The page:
The Science And Benefits Of Gratitude

It’s the most wonderful time of the year! As we all gather with our loved ones to watch the parade, cheer on our favorite sports team, and enjoy a delicious feast, it’s not uncommon for all of us to take some time to reflect on our lives and express what we are thankful for. After all, it’s no secret that gratitude is a hot topic in news articles, radio talk shows, and even social media posts during this time of the year. 

However, once this single holiday is over, it’s also common for this attitude of gratitude to start to fade away. The further behind us our Thanksgiving celebrations get, the easier it becomes for us to fall back into our regular routine and focus more on our plans for the future rather than the blessings of the present. However, the practice of gratitude doesn’t have to be a seasonal one—in fact, it shouldn’t be. Extending your practice of gratitude throughout the rest of the year can come with a number of benefits for your health. Let’s explore a few of them.  

The Health Benefits of Gratitude

Let’s start with the most talked about benefit of gratitude: the way it impacts your mental health. Many studies over the years have found that people who intentionally practice gratitude each day tend to see positive effects when it comes to their mood. For example, one study determined that gratitude is one of the most powerful methods for boosting positive feelings like happiness, joy, and optimism. Meanwhile, other research has found that practicing gratitude can also help reduce feelings of anxiety and depression, and some studies even suggest that being grateful can also help make us more resilient, forgiving, and generous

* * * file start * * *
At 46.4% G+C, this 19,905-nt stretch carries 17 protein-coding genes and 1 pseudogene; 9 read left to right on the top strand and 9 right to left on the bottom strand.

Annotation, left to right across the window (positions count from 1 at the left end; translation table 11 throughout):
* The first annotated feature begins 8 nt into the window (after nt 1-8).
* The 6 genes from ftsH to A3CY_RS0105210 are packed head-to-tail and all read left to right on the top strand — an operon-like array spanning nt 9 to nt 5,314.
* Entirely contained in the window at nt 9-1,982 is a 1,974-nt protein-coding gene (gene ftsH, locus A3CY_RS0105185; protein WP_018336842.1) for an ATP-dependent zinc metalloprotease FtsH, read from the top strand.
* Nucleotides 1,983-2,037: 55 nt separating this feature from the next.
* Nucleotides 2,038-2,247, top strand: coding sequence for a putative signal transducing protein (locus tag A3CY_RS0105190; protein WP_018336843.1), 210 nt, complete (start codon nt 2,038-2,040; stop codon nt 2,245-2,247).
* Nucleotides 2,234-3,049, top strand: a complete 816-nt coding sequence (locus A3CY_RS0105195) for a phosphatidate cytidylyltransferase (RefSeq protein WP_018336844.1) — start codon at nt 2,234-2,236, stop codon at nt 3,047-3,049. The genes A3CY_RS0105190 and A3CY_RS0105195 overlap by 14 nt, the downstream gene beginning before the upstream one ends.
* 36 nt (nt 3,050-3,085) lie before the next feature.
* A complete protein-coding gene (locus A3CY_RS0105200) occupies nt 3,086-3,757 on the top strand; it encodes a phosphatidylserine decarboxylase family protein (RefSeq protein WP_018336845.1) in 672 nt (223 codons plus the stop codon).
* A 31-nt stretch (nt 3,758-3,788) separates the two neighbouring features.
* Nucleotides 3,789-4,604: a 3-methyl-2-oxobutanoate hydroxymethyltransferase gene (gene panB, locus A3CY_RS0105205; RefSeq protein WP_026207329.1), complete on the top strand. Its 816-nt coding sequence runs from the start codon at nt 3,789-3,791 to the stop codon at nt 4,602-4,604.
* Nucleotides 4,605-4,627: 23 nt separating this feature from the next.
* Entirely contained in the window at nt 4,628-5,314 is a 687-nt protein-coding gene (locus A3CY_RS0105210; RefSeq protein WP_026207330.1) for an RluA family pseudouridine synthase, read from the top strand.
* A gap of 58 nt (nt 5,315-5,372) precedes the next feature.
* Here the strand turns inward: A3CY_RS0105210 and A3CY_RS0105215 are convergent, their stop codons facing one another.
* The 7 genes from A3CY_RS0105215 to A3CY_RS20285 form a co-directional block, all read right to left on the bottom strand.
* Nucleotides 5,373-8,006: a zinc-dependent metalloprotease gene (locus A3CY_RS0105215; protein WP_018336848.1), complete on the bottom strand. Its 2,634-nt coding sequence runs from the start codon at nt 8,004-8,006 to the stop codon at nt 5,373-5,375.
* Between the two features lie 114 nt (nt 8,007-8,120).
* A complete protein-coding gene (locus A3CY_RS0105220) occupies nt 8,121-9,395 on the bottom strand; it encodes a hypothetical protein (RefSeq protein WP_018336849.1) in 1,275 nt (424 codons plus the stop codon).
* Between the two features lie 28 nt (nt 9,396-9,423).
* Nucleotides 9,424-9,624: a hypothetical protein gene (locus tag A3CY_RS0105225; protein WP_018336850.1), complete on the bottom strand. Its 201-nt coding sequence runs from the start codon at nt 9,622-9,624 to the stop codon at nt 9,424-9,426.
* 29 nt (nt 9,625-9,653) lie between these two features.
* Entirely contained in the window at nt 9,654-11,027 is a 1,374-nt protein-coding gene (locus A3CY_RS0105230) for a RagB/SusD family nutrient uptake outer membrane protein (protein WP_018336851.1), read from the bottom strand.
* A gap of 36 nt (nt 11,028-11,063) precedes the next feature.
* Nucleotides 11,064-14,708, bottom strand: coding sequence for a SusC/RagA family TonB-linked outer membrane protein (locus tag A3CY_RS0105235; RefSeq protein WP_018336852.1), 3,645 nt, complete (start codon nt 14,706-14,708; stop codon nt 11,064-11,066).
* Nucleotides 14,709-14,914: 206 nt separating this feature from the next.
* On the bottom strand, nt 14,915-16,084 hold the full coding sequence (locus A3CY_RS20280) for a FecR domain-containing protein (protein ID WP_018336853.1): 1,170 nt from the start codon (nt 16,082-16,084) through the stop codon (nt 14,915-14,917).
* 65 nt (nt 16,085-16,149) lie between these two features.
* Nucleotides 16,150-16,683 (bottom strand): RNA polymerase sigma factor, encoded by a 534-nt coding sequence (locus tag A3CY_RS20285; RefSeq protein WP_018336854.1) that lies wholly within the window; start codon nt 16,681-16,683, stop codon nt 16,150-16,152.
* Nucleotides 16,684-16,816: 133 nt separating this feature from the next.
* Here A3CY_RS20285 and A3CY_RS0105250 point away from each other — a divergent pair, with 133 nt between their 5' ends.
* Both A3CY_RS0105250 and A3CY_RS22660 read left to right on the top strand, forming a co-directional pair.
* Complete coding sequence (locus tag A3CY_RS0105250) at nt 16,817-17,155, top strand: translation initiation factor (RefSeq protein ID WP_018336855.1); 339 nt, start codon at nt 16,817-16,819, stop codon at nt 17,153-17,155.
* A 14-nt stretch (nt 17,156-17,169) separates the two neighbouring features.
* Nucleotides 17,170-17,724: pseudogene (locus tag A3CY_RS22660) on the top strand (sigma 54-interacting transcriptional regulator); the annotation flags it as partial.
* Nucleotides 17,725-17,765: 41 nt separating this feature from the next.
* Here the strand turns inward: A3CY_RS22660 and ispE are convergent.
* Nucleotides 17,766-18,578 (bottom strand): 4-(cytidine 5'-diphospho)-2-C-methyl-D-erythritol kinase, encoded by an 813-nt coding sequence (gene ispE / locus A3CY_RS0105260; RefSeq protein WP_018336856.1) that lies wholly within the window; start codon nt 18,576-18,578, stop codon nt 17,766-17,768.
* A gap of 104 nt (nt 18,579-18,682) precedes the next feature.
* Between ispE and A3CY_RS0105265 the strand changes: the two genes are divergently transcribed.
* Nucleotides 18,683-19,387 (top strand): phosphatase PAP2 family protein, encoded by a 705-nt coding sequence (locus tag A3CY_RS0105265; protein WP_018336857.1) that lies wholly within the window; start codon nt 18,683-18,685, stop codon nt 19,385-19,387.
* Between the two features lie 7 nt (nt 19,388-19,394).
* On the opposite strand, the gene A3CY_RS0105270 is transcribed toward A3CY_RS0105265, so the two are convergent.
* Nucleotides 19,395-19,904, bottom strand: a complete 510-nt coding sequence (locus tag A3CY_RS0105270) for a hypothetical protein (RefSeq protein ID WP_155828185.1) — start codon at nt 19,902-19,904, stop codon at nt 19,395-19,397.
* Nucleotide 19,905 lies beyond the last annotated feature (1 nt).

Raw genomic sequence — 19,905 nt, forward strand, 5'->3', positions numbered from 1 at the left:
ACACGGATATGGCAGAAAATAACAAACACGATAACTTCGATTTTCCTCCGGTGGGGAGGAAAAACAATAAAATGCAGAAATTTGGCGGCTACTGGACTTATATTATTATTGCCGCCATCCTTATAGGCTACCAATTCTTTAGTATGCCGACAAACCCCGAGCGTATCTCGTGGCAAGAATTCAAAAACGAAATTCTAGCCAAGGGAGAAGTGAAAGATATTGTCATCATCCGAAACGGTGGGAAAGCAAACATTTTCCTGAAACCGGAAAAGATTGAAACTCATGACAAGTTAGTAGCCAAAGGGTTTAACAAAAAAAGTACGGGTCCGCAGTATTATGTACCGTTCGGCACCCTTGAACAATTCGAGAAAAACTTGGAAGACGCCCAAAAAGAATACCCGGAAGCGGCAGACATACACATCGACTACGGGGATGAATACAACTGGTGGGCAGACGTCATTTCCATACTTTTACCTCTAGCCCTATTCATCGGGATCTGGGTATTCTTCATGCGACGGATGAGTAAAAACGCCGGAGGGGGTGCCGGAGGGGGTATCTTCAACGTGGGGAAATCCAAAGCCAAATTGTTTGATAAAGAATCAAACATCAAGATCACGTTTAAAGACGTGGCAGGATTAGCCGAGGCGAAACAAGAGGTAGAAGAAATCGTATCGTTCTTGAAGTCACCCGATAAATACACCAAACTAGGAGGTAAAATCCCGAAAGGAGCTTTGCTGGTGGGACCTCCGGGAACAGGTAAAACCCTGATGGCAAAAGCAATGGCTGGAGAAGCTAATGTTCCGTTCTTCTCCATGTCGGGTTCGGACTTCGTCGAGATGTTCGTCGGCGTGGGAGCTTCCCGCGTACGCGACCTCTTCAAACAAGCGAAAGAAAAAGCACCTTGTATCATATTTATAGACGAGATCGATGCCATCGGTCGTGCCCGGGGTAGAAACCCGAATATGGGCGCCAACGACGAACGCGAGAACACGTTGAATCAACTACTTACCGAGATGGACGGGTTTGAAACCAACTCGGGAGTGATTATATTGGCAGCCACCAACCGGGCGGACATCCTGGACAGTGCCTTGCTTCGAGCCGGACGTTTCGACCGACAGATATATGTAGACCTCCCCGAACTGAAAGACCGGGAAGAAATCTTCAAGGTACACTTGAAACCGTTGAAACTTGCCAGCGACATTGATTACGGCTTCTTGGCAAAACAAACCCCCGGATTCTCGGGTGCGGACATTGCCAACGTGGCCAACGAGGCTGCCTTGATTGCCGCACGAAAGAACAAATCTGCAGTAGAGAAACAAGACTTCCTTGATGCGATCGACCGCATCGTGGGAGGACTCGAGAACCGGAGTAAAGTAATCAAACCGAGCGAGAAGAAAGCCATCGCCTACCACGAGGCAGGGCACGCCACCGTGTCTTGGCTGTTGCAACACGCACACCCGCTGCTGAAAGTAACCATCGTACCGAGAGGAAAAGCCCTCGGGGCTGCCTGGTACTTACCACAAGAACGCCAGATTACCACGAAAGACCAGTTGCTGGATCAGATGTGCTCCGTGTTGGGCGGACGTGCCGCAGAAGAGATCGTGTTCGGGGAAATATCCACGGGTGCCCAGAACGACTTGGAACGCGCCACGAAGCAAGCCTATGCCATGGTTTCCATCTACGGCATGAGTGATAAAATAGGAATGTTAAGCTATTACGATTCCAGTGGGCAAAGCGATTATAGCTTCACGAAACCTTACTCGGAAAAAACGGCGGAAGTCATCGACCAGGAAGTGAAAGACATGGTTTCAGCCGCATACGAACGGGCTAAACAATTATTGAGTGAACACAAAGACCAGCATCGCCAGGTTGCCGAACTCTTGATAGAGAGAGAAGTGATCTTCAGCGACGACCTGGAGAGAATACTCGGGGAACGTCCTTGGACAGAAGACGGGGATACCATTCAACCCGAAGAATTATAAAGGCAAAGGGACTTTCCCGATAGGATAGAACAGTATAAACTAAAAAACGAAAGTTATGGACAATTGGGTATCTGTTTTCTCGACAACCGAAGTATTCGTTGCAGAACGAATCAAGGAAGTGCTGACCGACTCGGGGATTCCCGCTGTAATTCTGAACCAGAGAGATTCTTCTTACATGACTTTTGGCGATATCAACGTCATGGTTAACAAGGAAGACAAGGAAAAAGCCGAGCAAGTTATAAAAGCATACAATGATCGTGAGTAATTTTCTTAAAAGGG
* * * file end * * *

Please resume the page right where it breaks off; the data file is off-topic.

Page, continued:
Gratitude doesn’t only offer psychological benefits, though—it is also great for your physical health. The research on the connection between physical health and gratitude is ongoing, but so far, studies have found a number of different benefits in this area. For example, one study found that intentionally counting your blessings can help improve your quality of sleep. Since sleep is such a vital part of keeping your body and all of its systems healthy, this is a powerful benefit! However, that’s not all. In addition to improved sleep, research suggests that gratitude helps strengthen your immune system, helps manage blood pressure, and even reduces the occurrence of annoying aches and pains. 

What’s more? A theory shared by psychologist Sara Agloe, an associate professor at the University of North Carolina Chapel Hill, alludes to the fact that gratitude starts from within and spreads to those around us, helping us build stronger emotional connections with loved ones. This theory, known as ‘find-remind-bind,’ suggests that gratitude serves to help us find new people to form relationships with, reminds us to appreciate the relationships we have built, and motivates us to further that bond by investing in those relationships. Essentially, this means that gratitude plays a big role in our social lives, which is an important aspect of health and well-being.